WHOA. The Blacklist promised an episode unlike any other from the series, and it delivered in its off-formula midseason return. Gone was the Blacklister of the week, and in was a whole new Liz (Megan Boone), as she went totally BAMF by offing a group of gangsters in extremely violent fashion.
The episode marks a sharp turn for the series, but one that we've seen coming. Shades of Liz's dark side have sprung up, especially in this season, as she learns that criminality may actually be genetic. And with Tom (Ryan Eggold) gone, Liz might not have anyone to hold her back.
To get an idea of what's ahead for Liz and why her leaving Agnes was the right move, TV Guide talked to star Megan Boone.
Having played this character for four and a half seasons, what was your reaction to Liz's actions?
Megan Boone: This has been something I've been eager to see happen in the series. I think that it was important for Liz to start in one place and end up in a very different place since she is the really the character that's changed by the entire arc of the show. Red is Red from Day 1, and he'll be Red for eternity. But Liz started in one place and is now moving to a different character. So it's required that I be very patient, because all I've ever wanted was for her to take real authority over her life and exert some of the badassery that we see in this episode. [Laughs] It's been peppered throughout the series, we've seen her capacity for badassery. but now it's finally full throttle and I've been eager to play it. It's really a lot of fun.
She didn't just kill people, she was really mean about it. What was your favorite way she took out those bad guys?
Boone: Whenever you light a man on fire on set, nothing can really top that — the risk of that experience. So I would say that was my favorite. Although the glass was really cool.
It seems like Liz is going to devote her life to going after Ian Garvey now. Is this going to be the arc for the second half of the season?
Boone: Yes, That's going to be the back half of the season. Liz's arc is going to be trying to find Ian Garvey, and the revelations about that character are really clever and good. I'm enjoying this storyline maybe more than any other storyline [we've done]. I feel like this season the show has gotten this nice revitalization that is really great for me. I hope the audience feels this way too, but it's exciting to get to work, it's exciting to get scripts because nothing stays the same. We're always changing it up on people, I think that's why the show has had such a long life.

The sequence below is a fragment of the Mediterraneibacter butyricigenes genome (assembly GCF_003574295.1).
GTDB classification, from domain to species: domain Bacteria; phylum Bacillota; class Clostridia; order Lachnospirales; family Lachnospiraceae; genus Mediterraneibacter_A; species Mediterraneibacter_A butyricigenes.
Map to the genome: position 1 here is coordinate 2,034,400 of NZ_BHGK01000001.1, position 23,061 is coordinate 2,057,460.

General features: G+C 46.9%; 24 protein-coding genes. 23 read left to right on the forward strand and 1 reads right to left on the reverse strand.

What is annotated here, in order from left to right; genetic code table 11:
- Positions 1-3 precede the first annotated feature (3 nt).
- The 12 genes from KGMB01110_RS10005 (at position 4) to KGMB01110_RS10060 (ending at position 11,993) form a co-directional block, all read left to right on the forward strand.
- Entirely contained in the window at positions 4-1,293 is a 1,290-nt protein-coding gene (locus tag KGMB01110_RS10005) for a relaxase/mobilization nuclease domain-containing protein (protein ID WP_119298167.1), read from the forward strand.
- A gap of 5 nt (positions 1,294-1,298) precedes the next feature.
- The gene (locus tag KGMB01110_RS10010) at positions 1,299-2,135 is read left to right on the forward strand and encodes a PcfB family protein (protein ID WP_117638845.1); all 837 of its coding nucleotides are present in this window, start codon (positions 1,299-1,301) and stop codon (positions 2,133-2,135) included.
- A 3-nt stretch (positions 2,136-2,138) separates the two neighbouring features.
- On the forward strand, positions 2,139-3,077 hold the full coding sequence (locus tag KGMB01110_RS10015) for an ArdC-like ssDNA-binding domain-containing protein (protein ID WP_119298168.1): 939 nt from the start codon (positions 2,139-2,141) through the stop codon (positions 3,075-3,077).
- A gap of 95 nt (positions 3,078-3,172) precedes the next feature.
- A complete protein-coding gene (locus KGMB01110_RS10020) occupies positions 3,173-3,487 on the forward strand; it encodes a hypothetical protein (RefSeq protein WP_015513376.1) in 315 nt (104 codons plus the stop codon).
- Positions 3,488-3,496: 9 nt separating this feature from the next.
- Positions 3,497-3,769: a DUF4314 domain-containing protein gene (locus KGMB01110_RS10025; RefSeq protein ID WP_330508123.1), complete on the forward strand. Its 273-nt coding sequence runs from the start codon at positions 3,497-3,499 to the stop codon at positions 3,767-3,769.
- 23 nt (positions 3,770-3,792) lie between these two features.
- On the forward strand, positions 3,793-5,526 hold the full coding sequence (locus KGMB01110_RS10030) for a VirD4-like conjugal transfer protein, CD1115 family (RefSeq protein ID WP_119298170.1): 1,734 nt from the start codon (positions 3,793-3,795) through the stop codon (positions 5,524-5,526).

Red has some interesting parting words for Liz. He said, "Will you be able to forgive yourself?" What do you think he meant by that?
Boone: Liz has never been able to forgive herself. Liz blames herself for Red does, Liz blames herself for things that Tom does. So that's a crazy question to pose, because Liz is the ultimate taker of blame. She is. She needn't be, she's probably of all the people has the purest of intention, not anymore, but up until this point, until the point she snapped. She's a good person at heart. I think ultimately this new psychological space she inhabits is going to make it a little easier for her to forgive herself, because I don't think she has the same moral compass she once had.
I think some people may have questions about one of Liz's decisions, which was to leave Agnes while she went off on her own up to Alaska. Do you think it was right for Liz to leave her daughter like that?
Boone: I think if any mother decides to go on a killing spree then she should probably decide to leave the kids at home. [Laughs] No, that was a real question for us too. It was imperative for the series that she do so, it was not going to be feasible for us to have a baby in Liz's life and to go through the storylines that we wanted to explore. So we definitely found ways to try to absolve Liz of the implications of being a mother that abandons her child. It's always very difficult, because people are very quick to blame mothers for being anything less than pristine, but this is a necessity in Liz's life. I know for a fact that Liz feels as if she's doing the best she can by her child. This is the choice she makes in order to be a good mother. I think ultimately she's going to keep an eye on Agnes for Agnes' entire life in the same way that Liz kept an eye on Liz.
One thing that the audience has to remember when they watch this — and if you print anything from this diatribe I've given you, print this — Red abandoned Liz. Red was a father, she never knew her father, he abandoned her. So if the audience wants to get all up in arms about the fact that Liz abandoned her child, and they haven't gotten up in arms about the fact that Red abandoned her, I think they need to think about the standards that they hold women and men to and reevaluate.
Can you tell us anything about that bag of bones? We're dying to know whose bones they are.
Boone: I don't know a damned thing. You're really going to have to ask somebody. Because Jon Bokenkamp might know, it's quite possible that James Spader knows. Nobody tells me anything. I'm forced to fly by the seat of my pants, and I'm happy to. I'll show up. Just let me know what I have to say.
The Blacklist airs Wednesday nights at 8/7c on NBC.